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A by-election is a parliamentary election which takes place when one constituency falls vacant between general elections. Because by-elections are not part of a general election and don't usually affect the balance of power in parliament, voters will often take a risk and vote for candidates they wouldn't necessarily vote for in a general election. By-elections often see a 'protest vote', where even government supporters might vote against the government candidate in order to protest about a particular issue. This makes by-elections a very useful way of gauging the way public opinion developed in between general elections.
In October 1938 there was a by-election for the Oxford City constituency when the local Conservative MP, Captain R.C. Browne, died. The candidates were Quintin Hogg, a Conservative and strong supporter of Neville Chamberlain's National Government, and A.D. Lindsay, the Master of Balliol College and an opponent of appeasement. The by-election, which was fought a month after the Munich crisis of September 1938, was fought almost entirely on appeasement; unusually for a by-election, local issues were barely mentioned by either candidate. The strongly pro-appeasement Daily Mail commented that "Oxford crystallised the true sentiments of the British people" (Daily Mail 28 October 1938). The Oxford by-election gathered international interest. The news magazine Picture Post commented:
[Oxford] was the ideal constituency in which to get a vote of confidence for Mr Chamberlain's policy. A Conservative stronghold, with a regular clear majority of over six thousand against all comers. So that Oxford City election became at once a focus of world interest. Roosevelt watched it. Mussolini watched it. Especially, Hitler watched it.
For this reason, historians have used the 1938 Oxford by-election as an important gauge of public opinion on appeasement and on Chamberlain's conduct of foreign policy.
In some ways Oxford was an unusual constituency, but it could be argued that that is precisely why its by-election is so useful to historians. The centre of Oxford is dominated by its ancient university, where dons (university teachers) and students would read the latest newspaper reports and debate issues of foreign policy in their common rooms and debating societies. But Oxford had also developed as an industrial centre, with a major car manufacturing plant and substantial working class housing at Cowley on the city outskirts. These industrial areas did not yet form part of the Oxford parliamentary constituency, but workers from Cowley could and did take part in election meetings. So it could be argued that Oxford had a wider cross-section of views and types of voter than was usual for a single constituency. In any case, it was the first by-election after Munich: people saw it as an important test of public opinion, and although historians don't have to accept opinion from the time, it is usually unwise to ignore it.
Election figures at the 1935 election:
Quintin Hogg (Conservative)
Quintin Hogg was a highly intelligent young man, the son of Lord Hailsham, the Lord Chancellor and a leading Conservative politician; he was even tipped by some in the Conservative Party to become Prime Minister in 1937 instead of Neville Chamberlain. So Hogg had grown up in the world of high politics and was on friendly terms with many leading and important people. He went to Eton and went on to read Classics at Oxford, where he won a Prize Fellowship at All Souls' College, a very rare academic honour. After Oxford he trained as a lawyer and came top in his bar examinations. He became a successful barrister, but he always intended to go into politics; the 1938 Oxford by-election was his chance.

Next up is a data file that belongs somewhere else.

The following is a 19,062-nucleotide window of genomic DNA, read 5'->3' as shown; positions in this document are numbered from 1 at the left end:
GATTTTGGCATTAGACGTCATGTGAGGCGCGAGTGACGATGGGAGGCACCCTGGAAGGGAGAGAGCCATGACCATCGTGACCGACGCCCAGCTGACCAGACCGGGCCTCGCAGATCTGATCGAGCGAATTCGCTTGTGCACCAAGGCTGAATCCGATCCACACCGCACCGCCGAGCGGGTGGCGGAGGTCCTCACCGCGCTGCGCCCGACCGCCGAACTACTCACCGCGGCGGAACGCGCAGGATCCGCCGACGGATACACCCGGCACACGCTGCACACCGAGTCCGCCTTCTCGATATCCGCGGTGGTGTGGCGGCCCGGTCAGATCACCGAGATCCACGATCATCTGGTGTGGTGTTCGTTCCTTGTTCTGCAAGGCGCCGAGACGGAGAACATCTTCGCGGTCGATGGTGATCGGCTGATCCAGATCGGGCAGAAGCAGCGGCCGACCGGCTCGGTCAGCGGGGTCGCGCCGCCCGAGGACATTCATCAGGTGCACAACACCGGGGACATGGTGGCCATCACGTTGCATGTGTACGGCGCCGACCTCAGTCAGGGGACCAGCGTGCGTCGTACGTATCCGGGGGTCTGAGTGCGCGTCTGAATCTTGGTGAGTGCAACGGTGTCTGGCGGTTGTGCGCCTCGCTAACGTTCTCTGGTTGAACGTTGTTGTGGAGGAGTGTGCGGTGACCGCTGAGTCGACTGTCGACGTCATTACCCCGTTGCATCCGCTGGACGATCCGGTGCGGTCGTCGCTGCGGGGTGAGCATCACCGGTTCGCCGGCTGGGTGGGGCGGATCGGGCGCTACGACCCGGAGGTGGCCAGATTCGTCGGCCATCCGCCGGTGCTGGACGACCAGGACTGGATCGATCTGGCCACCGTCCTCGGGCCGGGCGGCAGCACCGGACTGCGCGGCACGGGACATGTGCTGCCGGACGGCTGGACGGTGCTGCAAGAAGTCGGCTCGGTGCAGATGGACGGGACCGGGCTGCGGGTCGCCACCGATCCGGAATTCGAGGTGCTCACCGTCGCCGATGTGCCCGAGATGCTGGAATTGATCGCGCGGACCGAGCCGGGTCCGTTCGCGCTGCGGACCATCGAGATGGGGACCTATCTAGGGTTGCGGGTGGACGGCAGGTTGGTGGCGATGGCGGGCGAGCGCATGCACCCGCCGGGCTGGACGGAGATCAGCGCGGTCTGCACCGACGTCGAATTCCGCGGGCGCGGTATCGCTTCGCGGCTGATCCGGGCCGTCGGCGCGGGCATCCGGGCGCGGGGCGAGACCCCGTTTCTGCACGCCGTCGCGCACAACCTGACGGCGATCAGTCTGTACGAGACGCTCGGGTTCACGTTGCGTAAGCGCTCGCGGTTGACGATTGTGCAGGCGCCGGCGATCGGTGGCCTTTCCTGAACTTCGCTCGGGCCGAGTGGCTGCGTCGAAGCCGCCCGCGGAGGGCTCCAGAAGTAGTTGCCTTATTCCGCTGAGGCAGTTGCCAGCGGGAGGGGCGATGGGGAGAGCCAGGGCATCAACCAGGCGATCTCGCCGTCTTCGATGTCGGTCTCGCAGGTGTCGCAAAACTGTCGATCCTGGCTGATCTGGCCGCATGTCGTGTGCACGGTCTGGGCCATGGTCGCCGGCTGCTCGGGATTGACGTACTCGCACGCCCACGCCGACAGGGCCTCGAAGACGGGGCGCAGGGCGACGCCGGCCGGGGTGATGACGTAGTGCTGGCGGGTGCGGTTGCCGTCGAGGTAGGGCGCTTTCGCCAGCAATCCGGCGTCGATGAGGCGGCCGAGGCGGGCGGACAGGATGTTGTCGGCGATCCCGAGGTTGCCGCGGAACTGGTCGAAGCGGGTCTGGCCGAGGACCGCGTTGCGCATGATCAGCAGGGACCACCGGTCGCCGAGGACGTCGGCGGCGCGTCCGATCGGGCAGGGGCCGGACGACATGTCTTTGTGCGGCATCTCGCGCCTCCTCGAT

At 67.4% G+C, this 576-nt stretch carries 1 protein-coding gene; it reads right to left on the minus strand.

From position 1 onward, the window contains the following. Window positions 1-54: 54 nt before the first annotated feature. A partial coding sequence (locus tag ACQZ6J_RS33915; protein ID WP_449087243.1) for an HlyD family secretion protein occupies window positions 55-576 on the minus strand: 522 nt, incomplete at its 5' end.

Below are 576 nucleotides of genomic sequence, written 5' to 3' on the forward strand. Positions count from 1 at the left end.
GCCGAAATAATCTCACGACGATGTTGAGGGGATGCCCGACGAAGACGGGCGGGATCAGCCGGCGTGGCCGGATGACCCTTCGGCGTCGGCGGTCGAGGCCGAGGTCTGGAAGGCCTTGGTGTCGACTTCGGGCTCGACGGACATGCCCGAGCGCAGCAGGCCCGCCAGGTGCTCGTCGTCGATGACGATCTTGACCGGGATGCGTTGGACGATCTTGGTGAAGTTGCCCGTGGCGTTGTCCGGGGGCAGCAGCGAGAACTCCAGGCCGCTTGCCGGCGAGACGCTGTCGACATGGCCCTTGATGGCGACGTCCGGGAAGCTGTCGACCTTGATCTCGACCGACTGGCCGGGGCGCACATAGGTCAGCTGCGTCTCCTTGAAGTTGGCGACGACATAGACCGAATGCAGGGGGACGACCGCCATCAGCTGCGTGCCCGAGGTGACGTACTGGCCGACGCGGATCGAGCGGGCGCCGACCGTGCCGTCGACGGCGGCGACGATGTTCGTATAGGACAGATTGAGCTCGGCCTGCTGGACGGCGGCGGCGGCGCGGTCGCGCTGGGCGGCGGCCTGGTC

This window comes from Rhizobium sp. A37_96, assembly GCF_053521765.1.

Alexander Lindsay (Independent Progressive)
Alexander "Sandy" Lindsay was not the original Labour candidate for the Oxford seat. That had been Patrick Gordon Walker and there had been a Liberal candidate as well. However, the Munich settlement was considered so important that with only a few days to go before polling day the Labour and Liberal parties decided to treat the Oxford by-election as a test case of public opinion and to field one "independent progressive" anti-appeasement candidate to oppose Hogg. The man they chose was Lindsay.
The Liberal candidate agreed to step down to leave the field clear for Lindsay; Patrick Gordon Walker was much less happy about being pushed aside. As part of the deal the parties made with Walker, Lindsay agreed that, if he were elected, he would not stand for re-election in the next general election, which was generally expected to be held at some point in 1939. Hogg was scathing about his opponent's plan. In his memoirs he recalled:
The plan was to leave Oxford represented for twelve months effectively by a dummy Member who would retire at the end of that period once the immediate objectives of the Popular Front had been obtained.
The election attracted widespread publicity; Picture Post even dedicated one of its famous "photo essays" to it. The poll was held on 27 October. The results were:
There were other by-elections where the government fared less well, but it was the Oxford by-election which gained worldwide publicity.